Serpentinization is a geological low-temperature metamorphic process involving heat and water in which low-silica mafic and ultramafic rocks are oxidized (anaerobic oxidation of Fe2+ by the protons of water leading to the formation of H2) and hydrolyzed with water into serpentinite. Peridotite, including dunite, at and near the seafloor and in mountain belts is converted to serpentine, brucite, magnetite, and other minerals — some rare, such as awaruite (Ni3Fe), and even native iron. In the process large amounts of water are absorbed into the rock increasing the volume, reducing the density and destroying the structure.[1]

The density changes from 3.3 to 2.7 g/cm3 with a concurrent volume increase on the order of 30-40%. The reaction is highly exothermic and rock temperatures can be raised by about 260 °C (500 °F),[1] providing an energy source for formation of non-volcanic hydrothermal vents. The magnetite-forming chemical reactions produce hydrogen gas under anaerobic conditions prevailing deep in the mantle, far from the Earth's atmosphere. Carbonates and sulfates are subsequently reduced by hydrogen and form methane and hydrogen sulfide. The hydrogen, methane, and hydrogen sulfide provide energy sources for deep sea chemotroph microorganisms.[1]

Roughly speaking, the magnesium-bearing component of the mafic/ultramafic rock is basic and undergoes acid-base reactions with water, generating no hydrogen (but possibly producing magnesium hydroxide, which indicates said basic conditions). The iron-bearing components, by contrast, are reducing, especially under the basic conditions associated with the magnesium compounds, and they do generate hydrogen:

Serpentine is the product of the reaction between water and fayalite's ferrous (Fe2+) ions. The process is of interest because it generates hydrogen gas:[2][3]

$3 \text{Fe}_2\text{SiO}_4 + 2 \text{H}_2\text{O} → 2 \text{Fe}_3\text{O}_4 + 3 \text{SiO}_2 + 2 \text{H}_2$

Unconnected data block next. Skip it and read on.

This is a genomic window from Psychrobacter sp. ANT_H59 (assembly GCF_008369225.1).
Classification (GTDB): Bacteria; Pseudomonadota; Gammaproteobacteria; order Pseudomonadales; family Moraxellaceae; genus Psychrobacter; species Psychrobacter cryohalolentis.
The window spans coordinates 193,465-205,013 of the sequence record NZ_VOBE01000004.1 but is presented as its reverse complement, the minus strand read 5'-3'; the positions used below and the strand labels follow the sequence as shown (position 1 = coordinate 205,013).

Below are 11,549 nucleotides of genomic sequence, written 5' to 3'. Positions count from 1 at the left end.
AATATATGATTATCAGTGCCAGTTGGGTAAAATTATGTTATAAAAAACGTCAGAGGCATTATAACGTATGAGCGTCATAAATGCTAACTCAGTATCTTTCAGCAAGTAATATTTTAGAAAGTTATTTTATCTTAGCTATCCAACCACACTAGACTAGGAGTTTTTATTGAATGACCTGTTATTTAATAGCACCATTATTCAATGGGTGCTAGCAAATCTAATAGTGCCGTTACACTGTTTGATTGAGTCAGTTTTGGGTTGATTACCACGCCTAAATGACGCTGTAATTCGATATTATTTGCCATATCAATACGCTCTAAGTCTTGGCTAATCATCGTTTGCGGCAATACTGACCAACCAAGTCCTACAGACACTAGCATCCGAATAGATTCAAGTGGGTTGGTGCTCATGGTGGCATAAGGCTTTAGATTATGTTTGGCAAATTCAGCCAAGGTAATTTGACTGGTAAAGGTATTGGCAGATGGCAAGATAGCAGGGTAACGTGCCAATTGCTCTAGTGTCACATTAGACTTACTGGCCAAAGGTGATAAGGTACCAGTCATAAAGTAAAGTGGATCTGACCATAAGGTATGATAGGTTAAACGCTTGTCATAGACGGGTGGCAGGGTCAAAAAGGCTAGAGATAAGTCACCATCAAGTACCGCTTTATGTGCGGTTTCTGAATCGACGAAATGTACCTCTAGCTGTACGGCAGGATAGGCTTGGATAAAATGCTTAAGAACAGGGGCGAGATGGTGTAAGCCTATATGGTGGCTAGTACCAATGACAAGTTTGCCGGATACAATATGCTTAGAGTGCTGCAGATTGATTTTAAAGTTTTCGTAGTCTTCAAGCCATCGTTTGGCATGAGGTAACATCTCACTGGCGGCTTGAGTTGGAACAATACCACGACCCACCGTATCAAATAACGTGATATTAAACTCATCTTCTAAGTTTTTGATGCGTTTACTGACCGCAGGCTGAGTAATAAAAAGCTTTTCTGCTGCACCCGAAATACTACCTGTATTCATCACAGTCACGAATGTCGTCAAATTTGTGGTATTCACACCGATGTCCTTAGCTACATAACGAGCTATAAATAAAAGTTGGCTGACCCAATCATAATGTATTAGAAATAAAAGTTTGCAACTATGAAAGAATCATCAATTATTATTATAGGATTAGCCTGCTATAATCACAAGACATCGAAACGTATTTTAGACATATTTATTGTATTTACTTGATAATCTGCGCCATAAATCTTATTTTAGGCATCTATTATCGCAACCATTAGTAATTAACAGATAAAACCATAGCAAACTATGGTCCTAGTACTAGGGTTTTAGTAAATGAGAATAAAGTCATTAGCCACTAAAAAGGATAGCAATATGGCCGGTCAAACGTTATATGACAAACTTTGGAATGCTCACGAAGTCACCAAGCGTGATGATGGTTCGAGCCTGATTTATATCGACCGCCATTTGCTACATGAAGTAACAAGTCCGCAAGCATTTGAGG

The reaction can be viewed simplistically as follows:[4][5]

$6 \text{Fe(OH)}_2 → 2 \text{Fe}_3\text{O}_4 + 4 \text{H}_2\text{O} + 2 \text{H}_2$.

In addition, in the presence of carbonates and sulfates the reduction process can also produce methane and hydrogen sulfide. The references cited in this passage explore these processes as sources of raw material and chemically stored energy for undersea life both in Earth and in subterranean ocean worlds elsewhere in the Solar System.

Cited references:

1.
"Serpentinization: The Heat Engine at Lost City and Sponge of the Oceanic Crust". Link

2. "Methane and hydrogen formation from rocks – Energy sources for life". Retrieved 6 November 2011. Link

3. Sleep, N.H.; A. Meibom, Th. Fridriksson, R.G. Coleman, D.K. Bird (2004). "H2-rich fluids from serpentinization: Geochemical and biotic implications". Proceedings of the National Academy of Sciences of the United States of America. 101 (35): 12818–12823. Bibcode:2004PNAS..10112818S. doi:10.1073/pnas.0405289101. PMC 516479. PMID 15326313.

4. Russell, M. J.; Hall, A. J.; Martin, W. (2010). "Serpentinization as a source of energy at the origin of life". Geobiology. 8 (5): 355–371. doi:10.1111/j.1472-4669.2010.00249.x. PMID 20572872.

5. Schrenk, M. O.; Brazelton, W. J.; Lang, S. Q. (2013). "Serpentinization, Carbon, and Deep Life". Reviews in Mineralogy and Geochemistry. 75 (1): 575–606. Bibcode:2013RvMG...75..575S. doi:10.2138/rmg.2013.75.18.